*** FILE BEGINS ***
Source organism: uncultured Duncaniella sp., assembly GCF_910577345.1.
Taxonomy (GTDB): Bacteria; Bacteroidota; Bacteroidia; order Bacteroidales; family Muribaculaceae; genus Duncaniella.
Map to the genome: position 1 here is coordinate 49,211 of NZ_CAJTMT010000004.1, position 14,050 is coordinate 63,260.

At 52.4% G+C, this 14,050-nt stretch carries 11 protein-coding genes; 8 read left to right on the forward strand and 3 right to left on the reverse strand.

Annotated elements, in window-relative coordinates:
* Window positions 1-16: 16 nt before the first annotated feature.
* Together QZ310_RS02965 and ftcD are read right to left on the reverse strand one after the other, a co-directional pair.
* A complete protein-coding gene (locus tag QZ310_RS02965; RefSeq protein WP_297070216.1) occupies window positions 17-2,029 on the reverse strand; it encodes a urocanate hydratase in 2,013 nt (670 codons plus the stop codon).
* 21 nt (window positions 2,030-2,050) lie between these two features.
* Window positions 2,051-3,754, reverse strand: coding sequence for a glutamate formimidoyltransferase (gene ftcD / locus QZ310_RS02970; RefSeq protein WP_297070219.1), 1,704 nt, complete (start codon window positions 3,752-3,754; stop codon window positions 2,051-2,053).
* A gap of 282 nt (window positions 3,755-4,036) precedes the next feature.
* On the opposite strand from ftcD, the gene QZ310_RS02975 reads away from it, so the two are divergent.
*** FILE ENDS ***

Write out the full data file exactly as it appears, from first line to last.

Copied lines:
Source organism: uncultured Duncaniella sp., assembly GCF_910577345.1.
Taxonomy (GTDB): Bacteria; Bacteroidota; Bacteroidia; order Bacteroidales; family Muribaculaceae; genus Duncaniella.
Map to the genome: position 1 here is coordinate 49,211 of NZ_CAJTMT010000004.1, position 14,050 is coordinate 63,260.

At 52.4% G+C, this 14,050-nt stretch carries 11 protein-coding genes; 8 read left to right on the forward strand and 3 right to left on the reverse strand.

Annotated elements, in window-relative coordinates:
* Window positions 1-16: 16 nt before the first annotated feature.
* Together QZ310_RS02965 and ftcD are read right to left on the reverse strand one after the other, a co-directional pair.
* A complete protein-coding gene (locus tag QZ310_RS02965; RefSeq protein WP_297070216.1) occupies window positions 17-2,029 on the reverse strand; it encodes a urocanate hydratase in 2,013 nt (670 codons plus the stop codon).
* 21 nt (window positions 2,030-2,050) lie between these two features.
* Window positions 2,051-3,754, reverse strand: coding sequence for a glutamate formimidoyltransferase (gene ftcD / locus QZ310_RS02970; RefSeq protein WP_297070219.1), 1,704 nt, complete (start codon window positions 3,752-3,754; stop codon window positions 2,051-2,053).
* A gap of 282 nt (window positions 3,755-4,036) precedes the next feature.
* On the opposite strand from ftcD, the gene QZ310_RS02975 reads away from it, so the two are divergent.